3 May – 8 June 2013
It is with great pleasure that we welcome you to the reopening of the gallery in larger spaces with Manuel Ocampo’s second solo exhibition in the gallery Monument to the Pathetic Sublime.
Manuel Ocampo emerged out of nowhere when the heyday of 1980’s Postmodernist art was coming to a close, giving way to an urgent voice that sought to level the cultural field through the representation of the ”Other”. Ocampo was born and lived under Ferdinand Marcos’ grip, through the period of martial law, while attending Catholic school for his primary education. He was trained by local priests to make copies of devotional retablo paintings, which considerably composed his formal art training. In the time right after the People’s Power Revolution toppled Ferdinand Marcos Ocampo migrated to California from the Philippines. Within such conditions he wrestled with the trinity of the spiritual (Spain), the material (US), and the self (the Philippines).
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By the early 1990s, his reputation was firmly established, and he is known for fearlessly tackling the taboos and his bold use of a highly charged iconography that combined Catholic imagery with motifs associated with racial and political oppression.
Monument to the Pathetic Sublime presents a new series of paintings and works on paper made especially for the exhibition. They are a new exploration for Ocampo regarding his signature aesthetic of negation. His familiar iconography includes crucifixes, swastikas, Star of David, excrements, genitalia, sausages, fetuses, ghosts, entrails, chicken drumsticks, toilet, teeth, feet, hands, sperm, egg yolks, rats, roaches, hooded figures, used condoms, liquor bottles, money, drugs, flowers, etc. which are already symbolically powerful on their own as images of authority and its opposite, the abject, but in his hands all together produce an apocalyptic tone that touches the nerve of the times.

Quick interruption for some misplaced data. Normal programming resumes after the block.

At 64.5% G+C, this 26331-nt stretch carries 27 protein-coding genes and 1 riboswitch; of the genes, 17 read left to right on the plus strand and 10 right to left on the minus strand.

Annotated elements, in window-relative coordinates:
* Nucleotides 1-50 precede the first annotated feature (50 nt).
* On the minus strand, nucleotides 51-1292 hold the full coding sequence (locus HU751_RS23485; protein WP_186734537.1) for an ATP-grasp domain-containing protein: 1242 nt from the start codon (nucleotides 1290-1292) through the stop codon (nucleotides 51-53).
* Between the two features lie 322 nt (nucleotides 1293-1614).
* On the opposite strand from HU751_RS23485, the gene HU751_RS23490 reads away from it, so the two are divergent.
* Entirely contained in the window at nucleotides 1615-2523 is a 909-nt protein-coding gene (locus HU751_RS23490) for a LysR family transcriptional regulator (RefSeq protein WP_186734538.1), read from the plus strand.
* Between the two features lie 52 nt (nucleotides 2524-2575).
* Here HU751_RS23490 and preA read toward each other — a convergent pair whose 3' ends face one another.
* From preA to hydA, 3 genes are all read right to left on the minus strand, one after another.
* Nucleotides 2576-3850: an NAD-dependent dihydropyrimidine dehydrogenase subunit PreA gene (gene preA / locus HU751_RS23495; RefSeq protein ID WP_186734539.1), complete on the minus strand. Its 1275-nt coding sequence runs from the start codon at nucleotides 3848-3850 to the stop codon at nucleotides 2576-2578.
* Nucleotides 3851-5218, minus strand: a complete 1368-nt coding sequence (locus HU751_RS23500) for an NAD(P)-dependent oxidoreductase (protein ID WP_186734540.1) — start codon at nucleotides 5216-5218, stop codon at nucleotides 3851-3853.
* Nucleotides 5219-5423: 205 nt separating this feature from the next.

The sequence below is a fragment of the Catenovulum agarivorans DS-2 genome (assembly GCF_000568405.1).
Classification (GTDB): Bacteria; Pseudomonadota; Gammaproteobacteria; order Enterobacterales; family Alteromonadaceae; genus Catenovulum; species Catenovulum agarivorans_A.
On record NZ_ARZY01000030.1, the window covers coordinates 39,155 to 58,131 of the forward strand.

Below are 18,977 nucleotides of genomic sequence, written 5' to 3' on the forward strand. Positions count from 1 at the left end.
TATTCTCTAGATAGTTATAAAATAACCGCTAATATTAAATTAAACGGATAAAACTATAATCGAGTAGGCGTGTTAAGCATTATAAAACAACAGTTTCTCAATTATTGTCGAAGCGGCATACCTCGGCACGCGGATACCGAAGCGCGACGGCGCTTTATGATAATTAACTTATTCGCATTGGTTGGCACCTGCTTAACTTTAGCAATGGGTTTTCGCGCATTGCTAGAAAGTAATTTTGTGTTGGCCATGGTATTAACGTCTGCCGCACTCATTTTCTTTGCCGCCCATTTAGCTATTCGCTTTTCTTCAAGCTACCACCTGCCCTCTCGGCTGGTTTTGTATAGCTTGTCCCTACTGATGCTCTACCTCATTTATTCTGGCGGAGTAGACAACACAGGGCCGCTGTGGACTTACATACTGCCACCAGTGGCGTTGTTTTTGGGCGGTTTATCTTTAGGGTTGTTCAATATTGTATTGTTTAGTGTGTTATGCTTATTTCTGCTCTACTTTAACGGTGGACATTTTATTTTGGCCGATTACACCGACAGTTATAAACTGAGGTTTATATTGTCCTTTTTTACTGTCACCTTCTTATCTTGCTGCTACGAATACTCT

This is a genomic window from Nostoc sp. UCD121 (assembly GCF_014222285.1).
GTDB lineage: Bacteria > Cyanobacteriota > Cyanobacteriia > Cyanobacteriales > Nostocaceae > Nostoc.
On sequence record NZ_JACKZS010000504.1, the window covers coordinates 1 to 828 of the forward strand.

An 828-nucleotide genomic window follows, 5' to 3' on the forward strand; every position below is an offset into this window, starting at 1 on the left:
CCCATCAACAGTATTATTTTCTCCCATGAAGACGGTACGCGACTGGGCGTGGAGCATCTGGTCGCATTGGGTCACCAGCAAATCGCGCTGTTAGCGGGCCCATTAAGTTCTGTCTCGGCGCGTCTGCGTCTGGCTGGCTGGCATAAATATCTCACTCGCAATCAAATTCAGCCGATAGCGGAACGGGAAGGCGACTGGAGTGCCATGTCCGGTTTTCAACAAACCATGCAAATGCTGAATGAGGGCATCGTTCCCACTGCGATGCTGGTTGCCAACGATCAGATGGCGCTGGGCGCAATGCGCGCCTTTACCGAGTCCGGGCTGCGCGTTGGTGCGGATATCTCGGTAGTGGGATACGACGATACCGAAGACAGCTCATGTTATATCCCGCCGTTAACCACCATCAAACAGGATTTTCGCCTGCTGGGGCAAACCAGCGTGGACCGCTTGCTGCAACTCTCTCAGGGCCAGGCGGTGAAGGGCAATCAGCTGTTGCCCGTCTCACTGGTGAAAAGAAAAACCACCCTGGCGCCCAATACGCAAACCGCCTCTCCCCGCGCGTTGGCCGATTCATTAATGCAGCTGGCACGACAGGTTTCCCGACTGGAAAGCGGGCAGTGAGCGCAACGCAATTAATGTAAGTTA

Ocampo’s work appear to us as terrifyingly undeniable yet at the same time incomprehensible and complicated, since their meaning is always shifting and contradictory, in tandem with the artist’s penchant for switching his mode of production from one aesthetic to another. Though the particular iconography he uses allows them to be construed as expressions of post-colonialism (and thereby postmodernist), the distinct character which makes Ocampo’s work stand out from any sort of category is essentially tied to the work’s idiosyncratic negation of such labels. What makes the current work so unique, as Ocampo’s drive to kill all predictability in reading his work, is the elimination of the comfort of illusion, in the conscious abandonment of unnecessary extravagance demanded of craft, and the absence of a representative backdrop that constitutes the explanatory context or reason common to all paintings – which renders this work abstract in the manner that can only be his.
Manuel Ocampo (b. 1965, the Philippines) has been a vital presence on the International art scene for over 20 years, and has participated in ground breaking shows, such as Helter Skelter at MOCA and various international biennales in Berlin, Venice, Sevilla, Kwangju, as well as Documenta 9 og Asia Pacific Triennale. He is featured in critical publications on contemporary art, such as Vitamin P: New Perspectices in Painting and Art Now: 137 Artists at the Rise of the New Millennium. Today he is the most internationally active artist from the Philippines exhibiting from Manila to Luxembourg, Berlin to New York and Melbourne to Copenhagen, bringing with him a unique world view that blends history, politics, religion, society, identity, and aesthetics in a personal language that remains critical as it is autonomous.